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Out of curiosity… has anybody tried simply counting the chain links? It seems like it could be a very accurate (and consistent!) way to measure chains assuming the following:

• manufacturing of chains is consistent
• sprocket is at “noon position”
• chain is attached to rotation disk with the cotter pin in a consistent position (so that the position of the link coming out of the attachment point is consistent)

It does seem a little tedious, but I just tried it and it’s at least pretty fast. So I’m curious if there’s something I’m missing.

Yup, I believe we did that in the beginning. It works ok. It is a lot of counting and it is easy to lose your place which is why I think the automatic system was added.

But yes, if you can accurately set the sprocket at 12 oclock (which is a requirement anyways) and you can accurately count, you can get the same results. This is basically what madgrizzle’s marking the chain trick is doing.

My only hunch is that like 1 in 10 people will miscount. It is really tedious work. Maybe count and measure to confirm?

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The beauty is that if you miscount only on one chain or miscount both chains different ways (i.e., add a link to one and subtract a link from another), it will be shifted left or right of the vertical center line, which should able to be readily determined. So it minimizes the chance of an error… still should mark the link sitting on the top tooth for future resets.

I think the best goal for now is a system that can validate. I think if we can confirm that the three variables (motor dist, motor height, chain length) are all within “reasonable bounds” before allowing the user to move on to the next step, a lot of errors will be prevented.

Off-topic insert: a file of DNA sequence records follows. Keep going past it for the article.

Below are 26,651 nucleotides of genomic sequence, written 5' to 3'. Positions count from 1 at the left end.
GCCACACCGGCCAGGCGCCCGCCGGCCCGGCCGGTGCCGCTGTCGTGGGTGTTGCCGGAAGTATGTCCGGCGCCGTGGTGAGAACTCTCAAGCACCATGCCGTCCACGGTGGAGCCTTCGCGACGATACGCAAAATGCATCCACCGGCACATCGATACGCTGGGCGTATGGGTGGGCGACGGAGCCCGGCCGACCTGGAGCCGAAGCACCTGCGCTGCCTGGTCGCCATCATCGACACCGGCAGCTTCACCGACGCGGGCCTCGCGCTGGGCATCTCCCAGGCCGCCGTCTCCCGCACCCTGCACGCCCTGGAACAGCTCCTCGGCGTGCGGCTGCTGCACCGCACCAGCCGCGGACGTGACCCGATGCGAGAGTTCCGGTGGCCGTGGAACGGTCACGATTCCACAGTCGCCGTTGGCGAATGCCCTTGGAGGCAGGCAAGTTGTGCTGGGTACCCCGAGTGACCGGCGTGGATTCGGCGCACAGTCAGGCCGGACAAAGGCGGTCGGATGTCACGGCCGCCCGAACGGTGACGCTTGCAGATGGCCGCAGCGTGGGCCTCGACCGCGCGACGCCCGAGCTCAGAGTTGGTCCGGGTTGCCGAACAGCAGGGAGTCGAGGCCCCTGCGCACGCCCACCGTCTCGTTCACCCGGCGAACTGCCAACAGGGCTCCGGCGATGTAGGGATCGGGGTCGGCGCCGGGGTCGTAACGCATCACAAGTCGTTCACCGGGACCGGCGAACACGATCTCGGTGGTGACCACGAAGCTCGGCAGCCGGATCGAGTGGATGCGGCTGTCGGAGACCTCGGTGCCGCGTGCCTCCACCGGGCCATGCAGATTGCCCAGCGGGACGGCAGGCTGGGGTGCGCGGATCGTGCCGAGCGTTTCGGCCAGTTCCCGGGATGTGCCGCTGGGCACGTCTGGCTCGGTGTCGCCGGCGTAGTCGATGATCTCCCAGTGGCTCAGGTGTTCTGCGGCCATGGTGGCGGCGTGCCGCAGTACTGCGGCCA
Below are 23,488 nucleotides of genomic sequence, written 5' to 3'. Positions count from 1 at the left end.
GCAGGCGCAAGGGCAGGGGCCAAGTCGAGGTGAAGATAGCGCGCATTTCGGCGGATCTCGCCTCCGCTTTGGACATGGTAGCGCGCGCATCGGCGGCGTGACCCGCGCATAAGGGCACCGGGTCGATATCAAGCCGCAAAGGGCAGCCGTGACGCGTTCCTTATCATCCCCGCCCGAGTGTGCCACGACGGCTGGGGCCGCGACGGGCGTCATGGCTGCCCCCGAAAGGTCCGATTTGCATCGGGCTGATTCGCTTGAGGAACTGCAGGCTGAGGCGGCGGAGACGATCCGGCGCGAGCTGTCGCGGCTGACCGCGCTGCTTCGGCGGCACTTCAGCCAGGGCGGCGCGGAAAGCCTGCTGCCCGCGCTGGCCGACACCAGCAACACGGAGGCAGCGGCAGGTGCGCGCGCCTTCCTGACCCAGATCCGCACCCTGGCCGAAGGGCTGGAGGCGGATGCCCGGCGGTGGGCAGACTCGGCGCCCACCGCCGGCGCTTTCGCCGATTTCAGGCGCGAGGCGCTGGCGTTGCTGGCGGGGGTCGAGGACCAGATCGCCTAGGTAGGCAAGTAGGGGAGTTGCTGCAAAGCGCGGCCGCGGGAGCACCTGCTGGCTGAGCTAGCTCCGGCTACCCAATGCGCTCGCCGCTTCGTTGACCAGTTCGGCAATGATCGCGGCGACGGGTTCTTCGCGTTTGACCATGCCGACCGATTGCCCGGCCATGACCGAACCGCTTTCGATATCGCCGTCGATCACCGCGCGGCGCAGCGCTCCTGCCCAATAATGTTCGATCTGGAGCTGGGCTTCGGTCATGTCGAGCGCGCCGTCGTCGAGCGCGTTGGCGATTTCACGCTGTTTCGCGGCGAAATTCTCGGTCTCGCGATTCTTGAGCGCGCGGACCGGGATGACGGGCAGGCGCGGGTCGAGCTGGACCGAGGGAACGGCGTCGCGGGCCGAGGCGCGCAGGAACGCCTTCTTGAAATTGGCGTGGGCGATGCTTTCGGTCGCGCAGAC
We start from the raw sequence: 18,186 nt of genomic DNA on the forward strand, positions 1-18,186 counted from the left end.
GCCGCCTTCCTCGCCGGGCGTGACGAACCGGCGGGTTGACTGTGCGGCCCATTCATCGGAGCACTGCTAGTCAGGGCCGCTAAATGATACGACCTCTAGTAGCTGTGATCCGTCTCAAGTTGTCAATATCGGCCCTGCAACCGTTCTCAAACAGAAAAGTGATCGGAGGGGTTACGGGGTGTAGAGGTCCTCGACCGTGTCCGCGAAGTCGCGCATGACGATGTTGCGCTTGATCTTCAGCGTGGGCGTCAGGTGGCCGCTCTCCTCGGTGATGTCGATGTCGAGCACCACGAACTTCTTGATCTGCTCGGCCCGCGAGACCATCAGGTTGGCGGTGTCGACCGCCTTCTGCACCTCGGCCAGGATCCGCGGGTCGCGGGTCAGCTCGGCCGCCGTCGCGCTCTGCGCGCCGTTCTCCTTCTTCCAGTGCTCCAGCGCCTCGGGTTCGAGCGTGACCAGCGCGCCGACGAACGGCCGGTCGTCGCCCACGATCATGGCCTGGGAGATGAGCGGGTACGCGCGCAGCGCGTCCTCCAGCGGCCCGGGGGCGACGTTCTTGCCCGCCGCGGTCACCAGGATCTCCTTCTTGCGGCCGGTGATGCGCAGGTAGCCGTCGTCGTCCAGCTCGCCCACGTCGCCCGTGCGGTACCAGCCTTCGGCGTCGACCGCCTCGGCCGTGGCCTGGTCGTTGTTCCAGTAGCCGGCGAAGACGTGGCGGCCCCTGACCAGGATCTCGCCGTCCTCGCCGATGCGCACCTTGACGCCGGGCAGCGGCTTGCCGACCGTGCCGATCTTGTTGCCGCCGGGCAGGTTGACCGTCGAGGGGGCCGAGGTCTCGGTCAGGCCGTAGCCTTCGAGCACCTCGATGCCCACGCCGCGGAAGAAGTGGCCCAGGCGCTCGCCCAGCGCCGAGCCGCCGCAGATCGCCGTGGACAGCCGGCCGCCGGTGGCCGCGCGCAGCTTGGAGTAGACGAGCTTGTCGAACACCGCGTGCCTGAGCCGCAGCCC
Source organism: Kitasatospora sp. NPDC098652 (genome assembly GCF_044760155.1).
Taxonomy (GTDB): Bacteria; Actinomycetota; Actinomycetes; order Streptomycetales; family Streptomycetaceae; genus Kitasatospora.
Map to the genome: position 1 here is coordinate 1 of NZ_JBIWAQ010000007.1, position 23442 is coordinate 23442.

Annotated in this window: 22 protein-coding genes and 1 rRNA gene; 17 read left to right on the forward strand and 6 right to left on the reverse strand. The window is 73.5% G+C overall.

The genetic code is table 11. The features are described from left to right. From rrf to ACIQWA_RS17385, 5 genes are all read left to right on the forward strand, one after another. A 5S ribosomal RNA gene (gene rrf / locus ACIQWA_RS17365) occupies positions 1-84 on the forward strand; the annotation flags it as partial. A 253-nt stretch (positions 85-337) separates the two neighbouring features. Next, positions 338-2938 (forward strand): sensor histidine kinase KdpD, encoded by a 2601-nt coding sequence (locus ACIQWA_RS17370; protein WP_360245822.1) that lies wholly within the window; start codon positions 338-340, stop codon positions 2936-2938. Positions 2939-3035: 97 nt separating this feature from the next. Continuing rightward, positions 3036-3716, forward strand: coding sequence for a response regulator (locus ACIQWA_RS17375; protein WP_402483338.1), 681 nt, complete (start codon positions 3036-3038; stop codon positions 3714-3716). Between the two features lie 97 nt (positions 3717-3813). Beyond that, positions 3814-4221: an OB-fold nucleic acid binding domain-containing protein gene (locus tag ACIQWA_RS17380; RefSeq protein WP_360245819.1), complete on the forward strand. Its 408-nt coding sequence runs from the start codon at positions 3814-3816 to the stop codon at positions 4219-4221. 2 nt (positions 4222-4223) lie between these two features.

Yeah – exactly this sort of thing. That’s what I’m trying to do with the cotter pin in this post. My sense is that it’s actually pretty easy to be sure that (1) the pin is at top center of stock (2) the chains are the same length. And this quick process buys the user a useful mark on the frame they can be 100% certain is at (0, 24") between the motors.

What I don’t like is then making the sprockets go to “noon.” I like this cotter pin measurement system a lot, if only I had an easy way to accurately mark the chains without moving the motors and thus changing that spot…

edit what if the user simply marks the chain link AND the the sprocket? I mean, you could make an arrow with the gear tooth pointing into a marked chain link. Pretty simple, just one more dab of paint

I think your original edit (that you erased) was a real good idea (jog up and down until you get a tooth to align vertical). You can know that you did it all correctly if both sprockets have a tooth vertical at the same time.

Fair point. We know it is necessarily true that there is some point along the X=0 (y axis) that both teeth will be vertical. I suppose this is also convenient in the sense that the user gets to choose where their “home” (reset chains) position is. You might prefer it to be lower, for example. Not that you should need to reset chains very often…

And if you find that you wonder off the x=0 line while jogging up and down, then you had messed up somewhere with getting the chains to be perfectly centered. I think having this check is also a benefit.

Actually, this is a really interesting point. If I build this correctly, this is an opportunity to do an even better sanity check on the measured values. With the cotter pin, we have an original chain length & measured location. When the user shuttles the sled into their home position, then we ask them to measure the sled’s location. Now we have two entirely independent measurements of location, with chain lengths, by the time the user has pressed the Home button. I think that should be sufficient to do a very good sanity check on those measured values…

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Not sure I completely understand what you two are proposing. But this sounds pretty good. Except, users may see some slight wandering off the x=0 line if the motors are not perfectly level, or if the x=0 line that they draw on the work surface is not perfectly vertical.

I think what he’s saying is that this serves as a warning sign that something is wrong. Calibration can account for a few mm of drift, but if the Y jogging is wandering left and right, the user should be told to revisit their frame build.